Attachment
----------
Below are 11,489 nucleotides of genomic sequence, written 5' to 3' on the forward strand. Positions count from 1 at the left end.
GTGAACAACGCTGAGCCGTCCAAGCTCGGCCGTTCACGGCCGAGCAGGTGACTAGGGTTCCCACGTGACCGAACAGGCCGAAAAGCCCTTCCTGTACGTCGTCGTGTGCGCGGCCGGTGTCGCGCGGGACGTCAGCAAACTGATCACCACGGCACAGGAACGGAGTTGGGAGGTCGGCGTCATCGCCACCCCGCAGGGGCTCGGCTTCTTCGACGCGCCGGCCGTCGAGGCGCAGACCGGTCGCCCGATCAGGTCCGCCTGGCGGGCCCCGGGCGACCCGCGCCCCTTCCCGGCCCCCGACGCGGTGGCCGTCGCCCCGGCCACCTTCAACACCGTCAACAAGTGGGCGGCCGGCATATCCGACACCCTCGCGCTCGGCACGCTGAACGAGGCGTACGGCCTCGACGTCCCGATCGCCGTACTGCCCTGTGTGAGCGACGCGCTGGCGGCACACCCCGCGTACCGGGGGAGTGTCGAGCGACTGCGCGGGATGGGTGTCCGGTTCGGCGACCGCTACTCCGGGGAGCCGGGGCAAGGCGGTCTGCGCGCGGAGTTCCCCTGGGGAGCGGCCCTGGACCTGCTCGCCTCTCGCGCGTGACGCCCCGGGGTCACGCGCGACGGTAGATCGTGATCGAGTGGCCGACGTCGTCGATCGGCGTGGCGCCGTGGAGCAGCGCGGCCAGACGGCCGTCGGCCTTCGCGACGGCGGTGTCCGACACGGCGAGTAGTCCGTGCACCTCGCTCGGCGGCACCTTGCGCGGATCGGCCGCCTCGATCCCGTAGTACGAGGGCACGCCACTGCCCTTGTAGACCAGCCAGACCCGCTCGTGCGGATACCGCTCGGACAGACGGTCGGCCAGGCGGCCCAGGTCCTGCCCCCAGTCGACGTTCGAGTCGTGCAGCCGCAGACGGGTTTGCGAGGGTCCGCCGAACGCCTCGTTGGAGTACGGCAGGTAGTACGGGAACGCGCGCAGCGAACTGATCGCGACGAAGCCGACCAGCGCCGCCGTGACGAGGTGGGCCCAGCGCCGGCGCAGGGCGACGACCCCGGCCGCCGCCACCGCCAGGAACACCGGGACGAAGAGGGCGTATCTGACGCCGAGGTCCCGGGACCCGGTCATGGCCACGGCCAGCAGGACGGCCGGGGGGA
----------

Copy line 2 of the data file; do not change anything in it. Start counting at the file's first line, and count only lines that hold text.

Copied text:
GTGAACAACGCTGAGCCGTCCAAGCTCGGCCGTTCACGGCCGAGCAGGTGACTAGGGTTCCCACGTGACCGAACAGGCCGAAAAGCCCTTCCTGTACGTCGTCGTGTGCGCGGCCGGTGTCGCGCGGGACGTCAGCAAACTGATCACCACGGCACAGGAACGGAGTTGGGAGGTCGGCGTCATCGCCACCCCGCAGGGGCTCGGCTTCTTCGACGCGCCGGCCGTCGAGGCGCAGACCGGTCGCCCGATCAGGTCCGCCTGGCGGGCCCCGGGCGACCCGCGCCCCTTCCCGGCCCCCGACGCGGTGGCCGTCGCCCCGGCCACCTTCAACACCGTCAACAAGTGGGCGGCCGGCATATCCGACACCCTCGCGCTCGGCACGCTGAACGAGGCGTACGGCCTCGACGTCCCGATCGCCGTACTGCCCTGTGTGAGCGACGCGCTGGCGGCACACCCCGCGTACCGGGGGAGTGTCGAGCGACTGCGCGGGATGGGTGTCCGGTTCGGCGACCGCTACTCCGGGGAGCCGGGGCAAGGCGGTCTGCGCGCGGAGTTCCCCTGGGGAGCGGCCCTGGACCTGCTCGCCTCTCGCGCGTGACGCCCCGGGGTCACGCGCGACGGTAGATCGTGATCGAGTGGCCGACGTCGTCGATCGGCGTGGCGCCGTGGAGCAGCGCGGCCAGACGGCCGTCGGCCTTCGCGACGGCGGTGTCCGACACGGCGAGTAGTCCGTGCACCTCGCTCGGCGGCACCTTGCGCGGATCGGCCGCCTCGATCCCGTAGTACGAGGGCACGCCACTGCCCTTGTAGACCAGCCAGACCCGCTCGTGCGGATACCGCTCGGACAGACGGTCGGCCAGGCGGCCCAGGTCCTGCCCCCAGTCGACGTTCGAGTCGTGCAGCCGCAGACGGGTTTGCGAGGGTCCGCCGAACGCCTCGTTGGAGTACGGCAGGTAGTACGGGAACGCGCGCAGCGAACTGATCGCGACGAAGCCGACCAGCGCCGCCGTGACGAGGTGGGCCCAGCGCCGGCGCAGGGCGACGACCCCGGCCGCCGCCACCGCCAGGAACACCGGGACGAAGAGGGCGTATCTGACGCCGAGGTCCCGGGACCCGGTCATGGCCACGGCCAGCAGGACGGCCGGGGGGA